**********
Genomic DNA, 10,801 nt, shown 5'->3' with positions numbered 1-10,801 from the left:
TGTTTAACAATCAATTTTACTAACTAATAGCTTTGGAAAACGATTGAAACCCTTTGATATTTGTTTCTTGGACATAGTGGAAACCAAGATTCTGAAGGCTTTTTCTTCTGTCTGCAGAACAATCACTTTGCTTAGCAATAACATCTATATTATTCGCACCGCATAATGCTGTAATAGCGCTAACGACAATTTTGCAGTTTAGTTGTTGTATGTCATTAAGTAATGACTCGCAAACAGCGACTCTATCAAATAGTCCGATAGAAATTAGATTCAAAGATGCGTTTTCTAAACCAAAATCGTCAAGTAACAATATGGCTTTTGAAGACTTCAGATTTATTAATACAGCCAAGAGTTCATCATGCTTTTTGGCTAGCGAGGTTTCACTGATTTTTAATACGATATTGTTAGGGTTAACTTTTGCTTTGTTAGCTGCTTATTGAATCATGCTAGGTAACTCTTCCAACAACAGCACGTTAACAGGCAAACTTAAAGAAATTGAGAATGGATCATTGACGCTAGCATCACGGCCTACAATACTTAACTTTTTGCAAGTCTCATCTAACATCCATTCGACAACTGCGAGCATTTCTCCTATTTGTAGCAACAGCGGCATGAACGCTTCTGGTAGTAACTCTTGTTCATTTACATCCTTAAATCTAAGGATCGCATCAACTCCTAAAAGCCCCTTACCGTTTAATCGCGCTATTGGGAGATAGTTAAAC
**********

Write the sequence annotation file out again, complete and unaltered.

Genomic DNA, 10,801 nt, shown 5'->3' with positions numbered 1-10,801 from the left:
TGTTTAACAATCAATTTTACTAACTAATAGCTTTGGAAAACGATTGAAACCCTTTGATATTTGTTTCTTGGACATAGTGGAAACCAAGATTCTGAAGGCTTTTTCTTCTGTCTGCAGAACAATCACTTTGCTTAGCAATAACATCTATATTATTCGCACCGCATAATGCTGTAATAGCGCTAACGACAATTTTGCAGTTTAGTTGTTGTATGTCATTAAGTAATGACTCGCAAACAGCGACTCTATCAAATAGTCCGATAGAAATTAGATTCAAAGATGCGTTTTCTAAACCAAAATCGTCAAGTAACAATATGGCTTTTGAAGACTTCAGATTTATTAATACAGCCAAGAGTTCATCATGCTTTTTGGCTAGCGAGGTTTCACTGATTTTTAATACGATATTGTTAGGGTTAACTTTTGCTTTGTTAGCTGCTTATTGAATCATGCTAGGTAACTCTTCCAACAACAGCACGTTAACAGGCAAACTTAAAGAAATTGAGAATGGATCATTGACGCTAGCATCACGGCCTACAATACTTAACTTTTTGCAAGTCTCATCTAACATCCATTCGACAACTGCGAGCATTTCTCCTATTTGTAGCAACAGCGGCATGAACGCTTCTGGTAGTAACTCTTGTTCATTTACATCCTTAAATCTAAGGATCGCATCAACTCCTAAAAGCCCCTTACCGTTTAATCGCGCTATTGGGAGATAGTTAAAC